The Dow Jones Industrial Average's (DJINDICES:^DJI) day seems to be getting a bit better. After dipping into negative triple-digit territory in morning trading, the venerable blue-chip index was down just 50 points, or 0.3%, as of 2 p.m. EDT.Still, only nine of its 30 member companies were in the green.

No Dow stock bucked the negative trend harder than telecom giant Verizon Communications (NYSE:VZ). Verizon shares jumped 1.5% higher in afternoon trading, even as the index itself never touched positive intraday returns and fellow Dow telecom AT&T (NYSE:T) was barely above breakeven.

Why is Verizon zigging when the rest of the Dow is sagging? In particular, what sets Big Red apart from AT&T today?

First, let's consider what's actually wrong with the Dow on this fine Thursday.

Whatever is wrong with European economies isn't likely to affect AT&T or Verizon.

There's another credit panic brewing across the Atlantic, as four major European banking systems showed signs of weakness. Bank stocks are down in Spain, Italy, Greece, and Portugal as several lenders reported troubled debt repayment schedules.

These worries tend to have a domino effect globally, as Europe's banks provide the capital lifeblood that drives local economies. And since many American large-cap companies collect significant portions of their sales and profits around the European economic hub, it stands to reason that weakness there will be bad for the Dow.

But that doesn't really apply to Verizon.

Sure, the telecom owns a global network of submarine data cables and offers data services in about 130 nations. But the so-called global wholesales and global enterprise divisions accounted for just 17% of Verizon's total sales last year. Operations abroad are insignificant enough that Verizon doesn't even bother breaking out operating profits in these segments, nor does the company's annual report feature any sort of geographic breakdown.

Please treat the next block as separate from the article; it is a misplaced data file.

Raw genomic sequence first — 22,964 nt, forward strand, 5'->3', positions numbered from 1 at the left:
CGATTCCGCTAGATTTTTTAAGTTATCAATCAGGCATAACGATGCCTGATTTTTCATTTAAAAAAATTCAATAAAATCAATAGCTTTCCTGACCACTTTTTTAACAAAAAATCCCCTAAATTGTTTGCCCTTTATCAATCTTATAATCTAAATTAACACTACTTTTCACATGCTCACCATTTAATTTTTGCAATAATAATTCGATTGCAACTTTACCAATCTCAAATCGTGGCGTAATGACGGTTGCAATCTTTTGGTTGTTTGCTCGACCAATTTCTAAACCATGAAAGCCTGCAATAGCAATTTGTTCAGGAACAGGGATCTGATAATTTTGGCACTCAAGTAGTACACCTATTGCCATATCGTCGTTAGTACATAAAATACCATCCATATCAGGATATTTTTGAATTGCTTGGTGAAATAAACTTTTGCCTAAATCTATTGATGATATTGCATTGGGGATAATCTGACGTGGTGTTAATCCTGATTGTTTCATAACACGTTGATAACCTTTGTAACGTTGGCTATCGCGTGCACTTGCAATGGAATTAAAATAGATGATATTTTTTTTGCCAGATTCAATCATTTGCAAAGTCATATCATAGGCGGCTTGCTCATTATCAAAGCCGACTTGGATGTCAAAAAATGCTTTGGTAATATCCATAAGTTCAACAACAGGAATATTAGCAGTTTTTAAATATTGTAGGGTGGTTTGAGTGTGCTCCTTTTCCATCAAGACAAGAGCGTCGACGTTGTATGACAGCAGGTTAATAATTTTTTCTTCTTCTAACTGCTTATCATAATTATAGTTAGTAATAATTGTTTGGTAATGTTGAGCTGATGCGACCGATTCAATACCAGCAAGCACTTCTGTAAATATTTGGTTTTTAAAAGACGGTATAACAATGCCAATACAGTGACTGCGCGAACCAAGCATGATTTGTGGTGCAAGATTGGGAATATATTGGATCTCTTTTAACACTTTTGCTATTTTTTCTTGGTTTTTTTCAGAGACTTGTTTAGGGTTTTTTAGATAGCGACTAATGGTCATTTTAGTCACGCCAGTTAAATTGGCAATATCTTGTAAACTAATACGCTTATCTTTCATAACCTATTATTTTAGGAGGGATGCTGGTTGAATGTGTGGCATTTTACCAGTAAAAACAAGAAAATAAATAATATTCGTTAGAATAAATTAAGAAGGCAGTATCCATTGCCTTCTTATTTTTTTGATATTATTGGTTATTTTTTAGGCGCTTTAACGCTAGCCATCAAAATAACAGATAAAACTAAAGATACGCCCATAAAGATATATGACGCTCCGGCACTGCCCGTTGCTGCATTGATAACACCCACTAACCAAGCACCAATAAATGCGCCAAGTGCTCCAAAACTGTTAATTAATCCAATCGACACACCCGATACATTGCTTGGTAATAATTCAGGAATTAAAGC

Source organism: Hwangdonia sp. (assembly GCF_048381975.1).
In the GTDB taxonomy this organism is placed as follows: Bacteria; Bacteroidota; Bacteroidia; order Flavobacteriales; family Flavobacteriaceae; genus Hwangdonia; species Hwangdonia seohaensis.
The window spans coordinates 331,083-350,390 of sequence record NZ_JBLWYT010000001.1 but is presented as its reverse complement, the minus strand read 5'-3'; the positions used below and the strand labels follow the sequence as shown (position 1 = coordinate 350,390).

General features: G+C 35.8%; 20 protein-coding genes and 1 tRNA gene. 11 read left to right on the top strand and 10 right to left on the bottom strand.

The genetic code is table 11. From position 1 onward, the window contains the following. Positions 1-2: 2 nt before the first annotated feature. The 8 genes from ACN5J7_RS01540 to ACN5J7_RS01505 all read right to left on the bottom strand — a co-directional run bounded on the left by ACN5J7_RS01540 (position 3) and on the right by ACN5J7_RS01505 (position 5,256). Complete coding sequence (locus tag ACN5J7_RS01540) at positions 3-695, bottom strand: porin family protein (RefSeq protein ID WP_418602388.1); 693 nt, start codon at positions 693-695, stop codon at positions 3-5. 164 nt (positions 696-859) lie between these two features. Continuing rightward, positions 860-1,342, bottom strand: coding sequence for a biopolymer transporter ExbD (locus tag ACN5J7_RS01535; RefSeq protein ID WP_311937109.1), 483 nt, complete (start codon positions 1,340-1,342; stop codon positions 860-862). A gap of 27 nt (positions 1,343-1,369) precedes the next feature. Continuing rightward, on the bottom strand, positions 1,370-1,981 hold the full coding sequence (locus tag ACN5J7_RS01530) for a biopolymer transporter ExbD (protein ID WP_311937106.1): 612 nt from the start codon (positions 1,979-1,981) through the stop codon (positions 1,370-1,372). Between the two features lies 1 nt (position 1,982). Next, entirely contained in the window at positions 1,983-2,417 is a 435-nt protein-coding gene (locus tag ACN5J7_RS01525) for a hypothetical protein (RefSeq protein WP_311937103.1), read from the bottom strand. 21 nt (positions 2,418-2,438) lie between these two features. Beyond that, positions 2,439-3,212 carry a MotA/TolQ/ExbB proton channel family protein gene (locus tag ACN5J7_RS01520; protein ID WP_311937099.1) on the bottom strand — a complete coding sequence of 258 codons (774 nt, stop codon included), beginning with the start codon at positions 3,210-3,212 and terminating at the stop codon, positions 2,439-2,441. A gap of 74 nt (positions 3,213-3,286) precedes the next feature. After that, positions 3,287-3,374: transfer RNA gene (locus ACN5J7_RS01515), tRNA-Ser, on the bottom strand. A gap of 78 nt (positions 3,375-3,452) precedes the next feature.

And Verizon most definitely doesn't lean on European sales in any way. This is a true-blue American business, and its investors can be fogiven for turning a blind eye to whatever is happening in Europe.

AT&T is just a little different. Its international interests mainly lie with Mexican billionaire Carlos Slim's America Movil empire, in which Ma Bell owns an 8.3% stake. Even so, America Movil runs wireless and wired networks across the Americas but doesn't touch Europe at all. Besides, Slim is buying out AT&T's interest for $5.6 billion as the American company shifts its South American focus to television.

So the Dow's duo of telecom titans are almost exclusively American affairs. That's part of Thursday's positive story for both Verizon and AT&T.

Both telecoms kind of deserve to skip this mini-meltdown. But why is Verizon beating AT&T?

As it turns out, Verizon wants to steal some wireless subscribers from all the other American carriers. The company just rolled out a 50% rebate on all smartphones, letting consumers grab the latest and greatest handsets with a much smaller sticker shock.

LG G3, available for pre-order today. Source: Verizon.

For example, Verizon just started taking pre-orders for the high-end LG G3 handset. With a two-year agreement, you'll pay $100 for Verizon's version or $200 over at AT&T.

It's an attention-grabbing move that probably will seal the deal for a significant number of smartphone buyers. If Verizon's sales staffers play their cards right, they might even shift these new customers over to the Verizon EDGE early upgrade program, where the device cost is split into 20 monthly installments.

The trick is, this customer-friendly option does not qualify for the 50% rebate. You'd end up paying $30 a month for the LG G3, versus $29 a month in AT&T's very similar 20-installment Next upgrade program.

So Verizon is making a clever marketing move with limited financial risk. Since AT&T isn't matching Verizon's rebates today, this should be enough to separate the two stocks by a measurable margin. And that's how Verizon beat both the Dow and AT&T today.

This article represents the opinion of the writer, who may disagree with the “official” recommendation position of a Motley Fool premium advisory service. We’re motley! Questioning an investing thesis -- even one of our own -- helps us all think critically about investing and make decisions that help us become smarter, happier, and richer.